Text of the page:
Part 3: Concord
Chapter 7: Fine-TuningOne of the areas of science where there is great concord with the claims of theism is in the fine-tuning of the physical laws and various features of the universe for life. Plantinga provides several examples and explains how they provide evidence for a designer of the universe. This argument has been met with four challenges, and Plantinga addresses each of them in detail. The first challenge attempts to explain away the fine-tuning by saying that we would not be here to observe the fine-tuning if the universe was not fine-tuned for life. While this is true, it only states what is already known and does not offer an explanation for the fine-tuning. The second challenge is more technical, dealing with the probability portion of the argument. The challenge is that the probabilities of the numerous possible alternatives do not add up to equal 100% probability because there is no upper limit (an actually infinite number) to the values of the various quantities in the physical laws. Plantinga shows how this is incorrect when more features of probabilities are taken into account.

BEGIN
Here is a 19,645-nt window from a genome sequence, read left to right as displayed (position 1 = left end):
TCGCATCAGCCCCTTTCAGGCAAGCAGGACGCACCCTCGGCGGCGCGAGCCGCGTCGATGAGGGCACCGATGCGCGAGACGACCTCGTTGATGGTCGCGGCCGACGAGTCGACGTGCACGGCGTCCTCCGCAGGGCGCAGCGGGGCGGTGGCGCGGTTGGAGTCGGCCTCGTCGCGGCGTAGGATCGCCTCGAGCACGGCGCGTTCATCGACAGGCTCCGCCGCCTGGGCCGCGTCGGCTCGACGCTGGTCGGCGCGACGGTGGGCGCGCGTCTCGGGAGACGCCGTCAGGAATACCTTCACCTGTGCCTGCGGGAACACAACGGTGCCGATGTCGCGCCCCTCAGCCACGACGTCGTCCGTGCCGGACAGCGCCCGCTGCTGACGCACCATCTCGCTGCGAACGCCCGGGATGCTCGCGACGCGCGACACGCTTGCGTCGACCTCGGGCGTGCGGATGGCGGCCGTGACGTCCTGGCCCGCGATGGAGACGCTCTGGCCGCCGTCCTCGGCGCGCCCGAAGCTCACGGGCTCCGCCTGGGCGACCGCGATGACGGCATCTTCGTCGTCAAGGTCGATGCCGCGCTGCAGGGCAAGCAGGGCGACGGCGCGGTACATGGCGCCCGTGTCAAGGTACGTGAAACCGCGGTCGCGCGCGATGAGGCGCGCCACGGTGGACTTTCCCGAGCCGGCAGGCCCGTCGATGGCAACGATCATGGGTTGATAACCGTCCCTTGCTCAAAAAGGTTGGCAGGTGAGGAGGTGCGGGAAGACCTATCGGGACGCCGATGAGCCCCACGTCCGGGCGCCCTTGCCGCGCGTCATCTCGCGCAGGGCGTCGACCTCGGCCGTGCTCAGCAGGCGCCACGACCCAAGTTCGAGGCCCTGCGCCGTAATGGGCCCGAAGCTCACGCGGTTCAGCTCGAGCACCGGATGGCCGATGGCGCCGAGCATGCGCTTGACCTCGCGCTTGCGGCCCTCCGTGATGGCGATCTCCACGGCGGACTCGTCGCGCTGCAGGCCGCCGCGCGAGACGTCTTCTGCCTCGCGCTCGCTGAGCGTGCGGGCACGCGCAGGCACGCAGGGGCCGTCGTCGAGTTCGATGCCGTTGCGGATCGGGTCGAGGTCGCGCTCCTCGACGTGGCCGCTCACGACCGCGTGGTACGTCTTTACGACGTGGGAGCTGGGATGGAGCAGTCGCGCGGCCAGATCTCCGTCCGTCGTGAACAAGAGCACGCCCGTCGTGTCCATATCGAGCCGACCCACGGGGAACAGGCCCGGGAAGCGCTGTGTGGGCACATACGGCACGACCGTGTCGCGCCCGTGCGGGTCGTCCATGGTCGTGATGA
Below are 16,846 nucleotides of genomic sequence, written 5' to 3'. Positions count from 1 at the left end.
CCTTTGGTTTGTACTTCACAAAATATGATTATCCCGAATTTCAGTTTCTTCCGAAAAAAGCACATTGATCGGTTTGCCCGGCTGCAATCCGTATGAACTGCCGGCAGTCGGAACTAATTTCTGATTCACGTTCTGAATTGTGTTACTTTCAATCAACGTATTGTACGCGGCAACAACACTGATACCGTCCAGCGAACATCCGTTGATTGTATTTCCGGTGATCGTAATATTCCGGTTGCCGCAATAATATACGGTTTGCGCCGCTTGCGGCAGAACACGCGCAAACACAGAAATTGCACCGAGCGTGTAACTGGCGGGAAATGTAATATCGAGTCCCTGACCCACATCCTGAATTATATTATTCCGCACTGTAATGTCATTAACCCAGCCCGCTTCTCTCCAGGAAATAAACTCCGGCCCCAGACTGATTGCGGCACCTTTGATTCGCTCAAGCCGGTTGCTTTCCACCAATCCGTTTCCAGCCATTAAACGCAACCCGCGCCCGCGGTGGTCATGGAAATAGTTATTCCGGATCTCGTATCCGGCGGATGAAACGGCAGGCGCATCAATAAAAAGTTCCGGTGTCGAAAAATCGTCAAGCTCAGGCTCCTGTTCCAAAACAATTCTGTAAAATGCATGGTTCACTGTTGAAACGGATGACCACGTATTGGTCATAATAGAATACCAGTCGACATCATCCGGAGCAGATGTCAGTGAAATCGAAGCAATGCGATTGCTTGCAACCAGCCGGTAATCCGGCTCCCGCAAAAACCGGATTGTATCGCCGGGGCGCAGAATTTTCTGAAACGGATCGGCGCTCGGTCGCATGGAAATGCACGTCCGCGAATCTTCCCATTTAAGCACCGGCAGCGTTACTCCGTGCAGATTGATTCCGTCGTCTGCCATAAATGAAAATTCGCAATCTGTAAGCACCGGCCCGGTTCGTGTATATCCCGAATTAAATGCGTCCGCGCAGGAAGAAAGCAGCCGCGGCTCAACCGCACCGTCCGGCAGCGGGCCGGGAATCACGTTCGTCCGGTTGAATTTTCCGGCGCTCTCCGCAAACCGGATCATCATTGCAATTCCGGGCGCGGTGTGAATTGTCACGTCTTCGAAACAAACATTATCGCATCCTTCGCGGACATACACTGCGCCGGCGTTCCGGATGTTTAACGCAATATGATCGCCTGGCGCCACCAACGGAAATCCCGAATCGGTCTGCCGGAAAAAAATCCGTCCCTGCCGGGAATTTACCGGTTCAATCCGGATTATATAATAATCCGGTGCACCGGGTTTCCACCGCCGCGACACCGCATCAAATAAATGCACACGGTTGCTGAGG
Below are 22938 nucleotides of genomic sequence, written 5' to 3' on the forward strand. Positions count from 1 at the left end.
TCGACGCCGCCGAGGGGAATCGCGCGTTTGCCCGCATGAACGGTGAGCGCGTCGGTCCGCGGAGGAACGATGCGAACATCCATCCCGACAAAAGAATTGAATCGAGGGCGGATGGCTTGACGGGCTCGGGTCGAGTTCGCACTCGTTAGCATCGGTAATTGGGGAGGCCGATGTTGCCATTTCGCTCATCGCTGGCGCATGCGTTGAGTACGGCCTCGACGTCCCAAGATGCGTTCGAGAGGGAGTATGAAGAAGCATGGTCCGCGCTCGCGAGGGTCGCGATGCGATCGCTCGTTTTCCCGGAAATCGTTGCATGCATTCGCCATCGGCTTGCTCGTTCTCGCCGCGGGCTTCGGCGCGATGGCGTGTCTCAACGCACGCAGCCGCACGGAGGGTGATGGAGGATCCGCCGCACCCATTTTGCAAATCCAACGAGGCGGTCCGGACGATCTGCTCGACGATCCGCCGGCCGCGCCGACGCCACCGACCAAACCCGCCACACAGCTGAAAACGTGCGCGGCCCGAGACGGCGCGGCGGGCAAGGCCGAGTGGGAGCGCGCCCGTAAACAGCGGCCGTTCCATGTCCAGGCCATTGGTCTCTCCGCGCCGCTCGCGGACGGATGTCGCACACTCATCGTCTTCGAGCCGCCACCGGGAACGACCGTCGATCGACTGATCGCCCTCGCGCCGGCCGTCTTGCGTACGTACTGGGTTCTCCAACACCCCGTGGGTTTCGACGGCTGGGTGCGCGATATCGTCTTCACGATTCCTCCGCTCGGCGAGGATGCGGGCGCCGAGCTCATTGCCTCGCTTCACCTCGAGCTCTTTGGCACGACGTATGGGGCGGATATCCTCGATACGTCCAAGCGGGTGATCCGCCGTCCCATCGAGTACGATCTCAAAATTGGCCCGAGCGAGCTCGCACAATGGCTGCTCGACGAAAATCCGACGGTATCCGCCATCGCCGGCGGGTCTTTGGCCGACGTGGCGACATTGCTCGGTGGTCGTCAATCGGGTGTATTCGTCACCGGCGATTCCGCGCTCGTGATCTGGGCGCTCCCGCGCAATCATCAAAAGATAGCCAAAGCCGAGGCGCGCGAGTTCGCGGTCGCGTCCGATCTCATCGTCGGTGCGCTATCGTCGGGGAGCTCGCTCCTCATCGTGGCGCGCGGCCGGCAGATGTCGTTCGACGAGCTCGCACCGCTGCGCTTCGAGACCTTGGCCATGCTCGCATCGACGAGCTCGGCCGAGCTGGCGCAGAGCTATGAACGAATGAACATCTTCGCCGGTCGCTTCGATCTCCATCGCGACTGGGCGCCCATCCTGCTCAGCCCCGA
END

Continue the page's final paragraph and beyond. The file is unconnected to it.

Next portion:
The third challenge is the alternative explanation of the multiverse. The claim is that an infinite number of universes exist with different values for the laws of physics, and we just happen to be in the one that is fine-tuned for life (this one addresses the lack of an explanation in the first challenge). Plantinga explains that while it is true that in a multiplicity of universes one of them would likely produce a fine-tuned universe, but the question of probability is not about any universe being fine-tuned but this universe being fine-tuned. So this does not provide a challenge to the argument. The final challenge is that probabilities of the various values cannot even be assigned with any level of certainty. Plantinga grants this but offers that this is not the only way that the argument from fine-tuning is presented. Ultimately Plantinga does grant that while the argument from fine-tuning is best explained by theism, it is not an extremely persuasive argument for theism.
Chapter 8: Design DiscoursePlantinga turns from design at the macro scale to design at the micro scale: biochemistry. He appeals to the works of William Paley and Michael Behe in his descriptions of the "watch-maker argument" and irreducible complexity. Both authors observed that similar levels of form, function, and complexity can be found in both human-made systems and biological/biochemical systems. These are often used in two different ways to argue for a designer of the natural systems: the first is by analogy, and the second is by inference to the best explanation. Plantinga explains both approaches along with the common critiques of each. While he does not believe that any of the critiques have completely undermined either approach, he does believe that they are not as compelling as once thought.